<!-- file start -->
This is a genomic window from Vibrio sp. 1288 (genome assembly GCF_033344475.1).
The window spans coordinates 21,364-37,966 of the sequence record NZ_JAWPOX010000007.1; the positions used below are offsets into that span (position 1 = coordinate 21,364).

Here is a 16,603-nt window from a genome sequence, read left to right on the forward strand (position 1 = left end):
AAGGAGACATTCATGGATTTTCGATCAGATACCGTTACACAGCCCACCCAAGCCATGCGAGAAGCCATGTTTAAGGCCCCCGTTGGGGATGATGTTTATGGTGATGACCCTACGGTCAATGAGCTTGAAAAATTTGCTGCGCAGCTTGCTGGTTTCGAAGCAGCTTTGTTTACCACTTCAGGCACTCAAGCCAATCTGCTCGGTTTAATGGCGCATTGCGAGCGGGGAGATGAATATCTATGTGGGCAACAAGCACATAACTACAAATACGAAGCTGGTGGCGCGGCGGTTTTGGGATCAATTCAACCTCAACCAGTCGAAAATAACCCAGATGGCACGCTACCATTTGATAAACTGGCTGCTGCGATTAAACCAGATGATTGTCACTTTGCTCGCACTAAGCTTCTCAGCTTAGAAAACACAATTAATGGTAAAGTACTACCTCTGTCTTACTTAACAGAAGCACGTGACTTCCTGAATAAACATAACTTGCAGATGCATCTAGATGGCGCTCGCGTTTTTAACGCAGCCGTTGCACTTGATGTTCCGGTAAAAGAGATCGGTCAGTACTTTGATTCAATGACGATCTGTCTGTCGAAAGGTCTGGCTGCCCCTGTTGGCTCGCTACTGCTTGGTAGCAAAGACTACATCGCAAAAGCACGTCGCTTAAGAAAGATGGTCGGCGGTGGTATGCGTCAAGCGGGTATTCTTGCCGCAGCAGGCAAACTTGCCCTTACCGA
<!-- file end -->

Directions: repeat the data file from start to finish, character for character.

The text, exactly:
This is a genomic window from Vibrio sp. 1288 (genome assembly GCF_033344475.1).
The window spans coordinates 21,364-37,966 of the sequence record NZ_JAWPOX010000007.1; the positions used below are offsets into that span (position 1 = coordinate 21,364).

Here is a 16,603-nt window from a genome sequence, read left to right on the forward strand (position 1 = left end):
AAGGAGACATTCATGGATTTTCGATCAGATACCGTTACACAGCCCACCCAAGCCATGCGAGAAGCCATGTTTAAGGCCCCCGTTGGGGATGATGTTTATGGTGATGACCCTACGGTCAATGAGCTTGAAAAATTTGCTGCGCAGCTTGCTGGTTTCGAAGCAGCTTTGTTTACCACTTCAGGCACTCAAGCCAATCTGCTCGGTTTAATGGCGCATTGCGAGCGGGGAGATGAATATCTATGTGGGCAACAAGCACATAACTACAAATACGAAGCTGGTGGCGCGGCGGTTTTGGGATCAATTCAACCTCAACCAGTCGAAAATAACCCAGATGGCACGCTACCATTTGATAAACTGGCTGCTGCGATTAAACCAGATGATTGTCACTTTGCTCGCACTAAGCTTCTCAGCTTAGAAAACACAATTAATGGTAAAGTACTACCTCTGTCTTACTTAACAGAAGCACGTGACTTCCTGAATAAACATAACTTGCAGATGCATCTAGATGGCGCTCGCGTTTTTAACGCAGCCGTTGCACTTGATGTTCCGGTAAAAGAGATCGGTCAGTACTTTGATTCAATGACGATCTGTCTGTCGAAAGGTCTGGCTGCCCCTGTTGGCTCGCTACTGCTTGGTAGCAAAGACTACATCGCAAAAGCACGTCGCTTAAGAAAGATGGTCGGCGGTGGTATGCGTCAAGCGGGTATTCTTGCCGCAGCAGGCAAACTTGCCCTTACCGA